The pivotal experiences that emerging leaders need

Katherine Alexander, an organisational psychologist from the Canadian company Kilberry Leadership Advisors, recently published a report entitled High Potential Leadership.

In it, she argued that if emerging leaders are to realise their full potential, they need six key opportunities.

emerging leadersThese are:

  1. Visibility: The opportunity to become well-known within their company. Having a high-profile helps to develop an emerging leader’s presence and facilitates network-building.
  1. Insight: The opportunity to learn and practice constructive self-reflection. Research from Harvard Business School has found that reflecting on an experience makes that experience more productive: it helps an individual to articulate what they have gained from the experience, which embeds the learning and it builds their confidence about acting effectively in the future.
  1. Peer exchange: The opportunity to work with – and learn from – other high-calibre individuals, particularly other emerging leaders. This develops networks and allows emerging leaders to learn from the experiences of their peers, as well as from their own experiences.
  1. Opportunities to add strategic value: Emerging leaders need opportunities to work on critical projects. This challenges them to work at leadership level: they have to think and act proactively and flexibly.
  1. Focused learning: This is the opportunity to gain knowledge critical to the company and the wider industry. It’s particularly important for emerging leaders to gain technical and financial knowledge.
  1. Experimentation: To grow into leadership, individuals with potential need opportunities to practice leadership: to experiment with different approaches and techniques and to allow themselves the room to fail – if, in failing, they learn from their mistakes.

At the heart of this approach is experiential learning, which is a key part of developing leaders. Research from UCL, published in 2006, showed that when we experience something new, it improves our ability to learn and to retain information. We retain, or anchor learning more, when we’re facing the challenge of a novel experience rather than just have repeated exposure to facts (as can occur in traditional classroom-based learning). Alexander also argues for a range of experiential approaches: peer-to-peer development; targeted knowledge acquisition and contained leadership opportunities (in the shape of critical but discrete projects).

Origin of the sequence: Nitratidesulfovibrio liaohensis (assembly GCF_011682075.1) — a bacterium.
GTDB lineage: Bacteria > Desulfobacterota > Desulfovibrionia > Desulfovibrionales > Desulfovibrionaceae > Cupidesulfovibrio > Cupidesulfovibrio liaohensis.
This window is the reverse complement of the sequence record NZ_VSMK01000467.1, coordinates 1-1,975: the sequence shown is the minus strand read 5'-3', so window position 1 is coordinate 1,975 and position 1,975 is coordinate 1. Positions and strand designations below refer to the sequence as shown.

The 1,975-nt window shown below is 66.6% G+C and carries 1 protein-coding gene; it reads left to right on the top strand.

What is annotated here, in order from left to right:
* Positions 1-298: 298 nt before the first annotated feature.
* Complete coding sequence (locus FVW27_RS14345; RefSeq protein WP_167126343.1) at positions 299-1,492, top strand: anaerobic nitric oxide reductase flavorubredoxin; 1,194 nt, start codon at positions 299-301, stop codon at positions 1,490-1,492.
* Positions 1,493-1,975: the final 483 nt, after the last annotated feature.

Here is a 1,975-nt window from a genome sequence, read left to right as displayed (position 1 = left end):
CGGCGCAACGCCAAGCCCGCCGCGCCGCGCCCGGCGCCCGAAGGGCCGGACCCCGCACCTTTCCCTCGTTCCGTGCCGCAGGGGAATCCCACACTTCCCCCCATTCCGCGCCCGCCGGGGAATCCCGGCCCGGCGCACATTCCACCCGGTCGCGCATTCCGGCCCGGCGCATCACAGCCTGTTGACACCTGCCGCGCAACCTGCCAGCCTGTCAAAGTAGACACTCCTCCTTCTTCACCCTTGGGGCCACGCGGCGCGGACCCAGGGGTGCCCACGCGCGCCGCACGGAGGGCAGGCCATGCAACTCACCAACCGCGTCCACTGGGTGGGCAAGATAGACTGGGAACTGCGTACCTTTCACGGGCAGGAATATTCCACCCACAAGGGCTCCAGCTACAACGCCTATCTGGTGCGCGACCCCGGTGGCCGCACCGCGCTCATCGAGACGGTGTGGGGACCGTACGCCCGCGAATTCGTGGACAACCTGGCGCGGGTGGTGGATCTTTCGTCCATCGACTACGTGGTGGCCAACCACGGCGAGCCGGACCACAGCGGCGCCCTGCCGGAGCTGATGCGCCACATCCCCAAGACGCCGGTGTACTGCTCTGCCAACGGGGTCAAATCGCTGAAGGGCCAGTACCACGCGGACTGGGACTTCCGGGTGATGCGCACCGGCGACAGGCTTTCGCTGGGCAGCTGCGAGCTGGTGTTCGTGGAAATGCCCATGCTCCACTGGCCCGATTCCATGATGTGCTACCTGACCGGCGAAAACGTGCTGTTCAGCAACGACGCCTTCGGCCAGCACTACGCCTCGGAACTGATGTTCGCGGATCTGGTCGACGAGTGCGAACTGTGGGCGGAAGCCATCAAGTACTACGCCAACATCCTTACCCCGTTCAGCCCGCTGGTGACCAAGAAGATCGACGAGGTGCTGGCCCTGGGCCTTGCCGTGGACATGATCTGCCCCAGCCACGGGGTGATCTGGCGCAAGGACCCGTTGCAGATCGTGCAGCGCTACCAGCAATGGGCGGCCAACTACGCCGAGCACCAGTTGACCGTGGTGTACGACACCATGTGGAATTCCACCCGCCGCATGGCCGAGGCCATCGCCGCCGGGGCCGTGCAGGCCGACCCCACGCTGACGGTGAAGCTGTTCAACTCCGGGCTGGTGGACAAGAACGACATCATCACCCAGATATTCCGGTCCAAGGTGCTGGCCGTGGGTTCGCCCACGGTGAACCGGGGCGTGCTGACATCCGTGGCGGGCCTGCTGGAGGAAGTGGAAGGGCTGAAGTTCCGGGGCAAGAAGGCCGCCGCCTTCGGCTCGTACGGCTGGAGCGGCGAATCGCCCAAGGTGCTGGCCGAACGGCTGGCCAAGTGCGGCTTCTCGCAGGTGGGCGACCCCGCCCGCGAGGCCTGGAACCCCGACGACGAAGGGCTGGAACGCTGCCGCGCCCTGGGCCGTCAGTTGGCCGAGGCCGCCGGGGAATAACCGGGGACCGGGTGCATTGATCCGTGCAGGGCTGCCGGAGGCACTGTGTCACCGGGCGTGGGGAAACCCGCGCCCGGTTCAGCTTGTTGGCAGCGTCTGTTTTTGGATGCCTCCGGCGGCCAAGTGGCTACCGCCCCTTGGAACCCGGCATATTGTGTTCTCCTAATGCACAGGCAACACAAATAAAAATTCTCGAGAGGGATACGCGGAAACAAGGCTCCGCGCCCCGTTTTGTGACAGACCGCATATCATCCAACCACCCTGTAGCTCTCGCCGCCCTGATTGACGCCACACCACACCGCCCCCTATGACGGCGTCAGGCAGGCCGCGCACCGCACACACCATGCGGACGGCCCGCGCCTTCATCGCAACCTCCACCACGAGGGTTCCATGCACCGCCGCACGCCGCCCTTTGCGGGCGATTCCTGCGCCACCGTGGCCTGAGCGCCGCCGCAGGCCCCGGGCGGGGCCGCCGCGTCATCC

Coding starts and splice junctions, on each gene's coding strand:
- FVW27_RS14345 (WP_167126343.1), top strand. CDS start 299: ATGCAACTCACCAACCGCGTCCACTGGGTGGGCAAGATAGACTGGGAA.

This broad mix allows for leadership skills to be developed in conjunction with other useful attributes: building key relationships throughout the company, developing vital technical abilities and gaining a broad overview of the industry. It also provides opportunities to ‘learn-by-watching’ as well as opportunities to ‘learn-by-doing’

Put theory into practice

For companies that are committed to developing a leadership pipeline, it’s important to address these six areas of development and to create a program of opportunity for emerging leaders. Remember: these opportunities will not necessarily arise of their own accord.

In addition, it’s vital that companies forward-plan for their emerging leaders. Think about the roles you wish your high-potential employees to take on in 18 months’ time. Assess the skills, behaviours and technical capabilities they will need to be successful in these roles. Then put in place a targeted development plan to prepare them for this. This should be done with their input: so they know the role you want them to take on, why you feel it will benefit them and the company to take on this role and what they need to be able to do to succeed within the role. The benefits of this approach are three-fold:

  1. It builds loyalty, as you are demonstrating that you believe in, and wish to invest in, the individual.
  1. This level of forward-planning helps to future-proof the company, because it focuses attention on what the company needs to succeed in the future.
  1. It provides a framework in which emerging leaders can succeed. When someone knows what’s expected of them and what they need to learn in order to move forward, they are targeted in their behavior. This gives them the best possible chance of success.

Emerging leaders grow as a result of the experiences they have. To create an effective leadership pipeline, combine the challenge and stretch of experience, with a targeted framework of development.

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